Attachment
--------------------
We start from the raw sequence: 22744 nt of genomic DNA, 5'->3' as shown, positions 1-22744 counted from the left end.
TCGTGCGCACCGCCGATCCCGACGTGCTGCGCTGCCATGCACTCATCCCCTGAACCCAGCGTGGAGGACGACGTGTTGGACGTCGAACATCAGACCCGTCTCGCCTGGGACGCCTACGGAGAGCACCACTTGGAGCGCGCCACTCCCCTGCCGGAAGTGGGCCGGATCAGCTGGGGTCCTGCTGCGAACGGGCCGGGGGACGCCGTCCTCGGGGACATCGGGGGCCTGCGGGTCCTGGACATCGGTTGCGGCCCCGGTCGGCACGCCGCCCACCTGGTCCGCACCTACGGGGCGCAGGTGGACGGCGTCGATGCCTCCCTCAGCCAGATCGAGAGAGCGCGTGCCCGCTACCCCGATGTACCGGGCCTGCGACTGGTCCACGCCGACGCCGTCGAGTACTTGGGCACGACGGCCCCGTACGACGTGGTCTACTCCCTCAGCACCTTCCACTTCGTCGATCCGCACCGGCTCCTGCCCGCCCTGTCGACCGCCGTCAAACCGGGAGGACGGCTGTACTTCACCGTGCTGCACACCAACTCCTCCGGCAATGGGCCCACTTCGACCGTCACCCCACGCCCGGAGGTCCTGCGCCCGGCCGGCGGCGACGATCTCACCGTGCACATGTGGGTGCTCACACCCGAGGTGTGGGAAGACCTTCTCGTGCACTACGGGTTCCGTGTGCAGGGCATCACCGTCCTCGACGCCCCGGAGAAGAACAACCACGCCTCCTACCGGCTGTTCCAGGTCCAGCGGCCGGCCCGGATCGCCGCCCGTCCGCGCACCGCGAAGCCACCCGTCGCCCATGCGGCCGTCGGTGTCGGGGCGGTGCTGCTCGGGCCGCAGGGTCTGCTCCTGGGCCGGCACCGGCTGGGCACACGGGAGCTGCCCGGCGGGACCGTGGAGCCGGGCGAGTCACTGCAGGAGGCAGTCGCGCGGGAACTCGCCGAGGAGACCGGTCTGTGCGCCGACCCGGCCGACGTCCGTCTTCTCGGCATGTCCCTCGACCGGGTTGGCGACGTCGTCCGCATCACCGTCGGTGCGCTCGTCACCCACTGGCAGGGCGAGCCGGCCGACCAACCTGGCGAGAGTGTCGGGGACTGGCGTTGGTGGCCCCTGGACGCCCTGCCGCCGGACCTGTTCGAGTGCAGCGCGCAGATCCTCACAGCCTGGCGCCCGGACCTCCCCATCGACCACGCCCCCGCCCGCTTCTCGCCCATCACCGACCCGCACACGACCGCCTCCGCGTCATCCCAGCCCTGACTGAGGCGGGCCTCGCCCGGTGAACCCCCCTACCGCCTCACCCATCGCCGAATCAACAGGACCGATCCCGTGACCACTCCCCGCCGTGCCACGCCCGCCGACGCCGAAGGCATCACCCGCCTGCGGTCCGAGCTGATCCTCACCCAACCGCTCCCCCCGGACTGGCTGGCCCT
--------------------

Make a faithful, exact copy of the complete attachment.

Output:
We start from the raw sequence: 22744 nt of genomic DNA, 5'->3' as shown, positions 1-22744 counted from the left end.
TCGTGCGCACCGCCGATCCCGACGTGCTGCGCTGCCATGCACTCATCCCCTGAACCCAGCGTGGAGGACGACGTGTTGGACGTCGAACATCAGACCCGTCTCGCCTGGGACGCCTACGGAGAGCACCACTTGGAGCGCGCCACTCCCCTGCCGGAAGTGGGCCGGATCAGCTGGGGTCCTGCTGCGAACGGGCCGGGGGACGCCGTCCTCGGGGACATCGGGGGCCTGCGGGTCCTGGACATCGGTTGCGGCCCCGGTCGGCACGCCGCCCACCTGGTCCGCACCTACGGGGCGCAGGTGGACGGCGTCGATGCCTCCCTCAGCCAGATCGAGAGAGCGCGTGCCCGCTACCCCGATGTACCGGGCCTGCGACTGGTCCACGCCGACGCCGTCGAGTACTTGGGCACGACGGCCCCGTACGACGTGGTCTACTCCCTCAGCACCTTCCACTTCGTCGATCCGCACCGGCTCCTGCCCGCCCTGTCGACCGCCGTCAAACCGGGAGGACGGCTGTACTTCACCGTGCTGCACACCAACTCCTCCGGCAATGGGCCCACTTCGACCGTCACCCCACGCCCGGAGGTCCTGCGCCCGGCCGGCGGCGACGATCTCACCGTGCACATGTGGGTGCTCACACCCGAGGTGTGGGAAGACCTTCTCGTGCACTACGGGTTCCGTGTGCAGGGCATCACCGTCCTCGACGCCCCGGAGAAGAACAACCACGCCTCCTACCGGCTGTTCCAGGTCCAGCGGCCGGCCCGGATCGCCGCCCGTCCGCGCACCGCGAAGCCACCCGTCGCCCATGCGGCCGTCGGTGTCGGGGCGGTGCTGCTCGGGCCGCAGGGTCTGCTCCTGGGCCGGCACCGGCTGGGCACACGGGAGCTGCCCGGCGGGACCGTGGAGCCGGGCGAGTCACTGCAGGAGGCAGTCGCGCGGGAACTCGCCGAGGAGACCGGTCTGTGCGCCGACCCGGCCGACGTCCGTCTTCTCGGCATGTCCCTCGACCGGGTTGGCGACGTCGTCCGCATCACCGTCGGTGCGCTCGTCACCCACTGGCAGGGCGAGCCGGCCGACCAACCTGGCGAGAGTGTCGGGGACTGGCGTTGGTGGCCCCTGGACGCCCTGCCGCCGGACCTGTTCGAGTGCAGCGCGCAGATCCTCACAGCCTGGCGCCCGGACCTCCCCATCGACCACGCCCCCGCCCGCTTCTCGCCCATCACCGACCCGCACACGACCGCCTCCGCGTCATCCCAGCCCTGACTGAGGCGGGCCTCGCCCGGTGAACCCCCCTACCGCCTCACCCATCGCCGAATCAACAGGACCGATCCCGTGACCACTCCCCGCCGTGCCACGCCCGCCGACGCCGAAGGCATCACCCGCCTGCGGTCCGAGCTGATCCTCACCCAACCGCTCCCCCCGGACTGGCTGGCCCT